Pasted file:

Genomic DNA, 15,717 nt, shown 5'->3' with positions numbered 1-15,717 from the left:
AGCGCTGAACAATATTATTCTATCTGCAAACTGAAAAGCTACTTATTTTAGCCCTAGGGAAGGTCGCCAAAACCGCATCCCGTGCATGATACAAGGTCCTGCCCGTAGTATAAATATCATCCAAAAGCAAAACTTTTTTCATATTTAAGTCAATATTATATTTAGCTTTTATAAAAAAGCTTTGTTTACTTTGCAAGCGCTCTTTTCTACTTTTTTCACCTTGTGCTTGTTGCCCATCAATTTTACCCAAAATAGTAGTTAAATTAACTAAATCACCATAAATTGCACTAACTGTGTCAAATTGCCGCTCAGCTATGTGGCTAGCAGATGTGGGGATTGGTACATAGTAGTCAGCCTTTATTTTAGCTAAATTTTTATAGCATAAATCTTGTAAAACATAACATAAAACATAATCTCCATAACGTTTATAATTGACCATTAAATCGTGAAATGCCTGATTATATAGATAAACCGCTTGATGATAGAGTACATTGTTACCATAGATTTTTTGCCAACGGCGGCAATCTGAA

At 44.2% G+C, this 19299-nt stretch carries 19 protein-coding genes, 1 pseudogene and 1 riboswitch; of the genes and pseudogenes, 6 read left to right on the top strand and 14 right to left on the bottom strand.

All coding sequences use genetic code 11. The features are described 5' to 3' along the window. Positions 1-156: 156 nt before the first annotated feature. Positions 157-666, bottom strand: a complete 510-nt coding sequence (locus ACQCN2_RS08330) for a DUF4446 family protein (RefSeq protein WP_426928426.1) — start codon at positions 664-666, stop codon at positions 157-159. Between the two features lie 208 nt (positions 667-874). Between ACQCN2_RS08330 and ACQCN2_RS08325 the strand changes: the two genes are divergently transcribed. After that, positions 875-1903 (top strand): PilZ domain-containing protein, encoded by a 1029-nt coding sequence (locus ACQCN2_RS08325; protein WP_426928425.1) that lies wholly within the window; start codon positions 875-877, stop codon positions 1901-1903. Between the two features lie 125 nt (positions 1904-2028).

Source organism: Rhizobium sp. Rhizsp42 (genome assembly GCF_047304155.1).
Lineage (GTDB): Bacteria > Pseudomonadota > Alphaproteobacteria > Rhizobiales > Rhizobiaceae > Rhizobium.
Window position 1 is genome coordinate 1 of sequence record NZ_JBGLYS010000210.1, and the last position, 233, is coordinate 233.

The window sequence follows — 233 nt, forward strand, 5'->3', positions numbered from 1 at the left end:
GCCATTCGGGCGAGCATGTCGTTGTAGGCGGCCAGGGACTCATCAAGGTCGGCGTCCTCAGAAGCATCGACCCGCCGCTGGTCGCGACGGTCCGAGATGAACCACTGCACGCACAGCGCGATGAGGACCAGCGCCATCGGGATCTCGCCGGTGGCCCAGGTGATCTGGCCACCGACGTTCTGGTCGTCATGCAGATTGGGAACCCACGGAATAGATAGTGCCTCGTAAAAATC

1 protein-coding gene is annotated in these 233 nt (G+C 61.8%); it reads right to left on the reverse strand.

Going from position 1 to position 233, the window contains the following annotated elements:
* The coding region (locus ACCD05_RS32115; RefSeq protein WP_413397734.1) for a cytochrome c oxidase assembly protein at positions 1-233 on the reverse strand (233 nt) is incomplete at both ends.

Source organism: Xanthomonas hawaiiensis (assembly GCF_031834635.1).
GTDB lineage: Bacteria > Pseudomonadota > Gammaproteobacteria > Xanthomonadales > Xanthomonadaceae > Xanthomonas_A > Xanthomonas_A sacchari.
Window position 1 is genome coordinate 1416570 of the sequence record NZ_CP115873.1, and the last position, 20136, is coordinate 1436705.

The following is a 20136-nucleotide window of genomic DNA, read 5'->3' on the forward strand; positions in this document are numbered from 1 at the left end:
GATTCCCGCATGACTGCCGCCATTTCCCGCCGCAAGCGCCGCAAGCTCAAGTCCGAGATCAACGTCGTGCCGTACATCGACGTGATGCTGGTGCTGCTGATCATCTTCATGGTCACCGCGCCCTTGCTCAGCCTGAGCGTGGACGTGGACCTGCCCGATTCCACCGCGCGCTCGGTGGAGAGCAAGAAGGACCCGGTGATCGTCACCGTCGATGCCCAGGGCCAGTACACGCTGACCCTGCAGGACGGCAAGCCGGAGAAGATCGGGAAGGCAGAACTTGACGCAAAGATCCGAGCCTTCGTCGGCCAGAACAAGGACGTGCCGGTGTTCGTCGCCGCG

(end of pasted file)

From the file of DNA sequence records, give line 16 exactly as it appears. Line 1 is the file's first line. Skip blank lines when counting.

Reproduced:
The following is a 20136-nucleotide window of genomic DNA, read 5'->3' on the forward strand; positions in this document are numbered from 1 at the left end: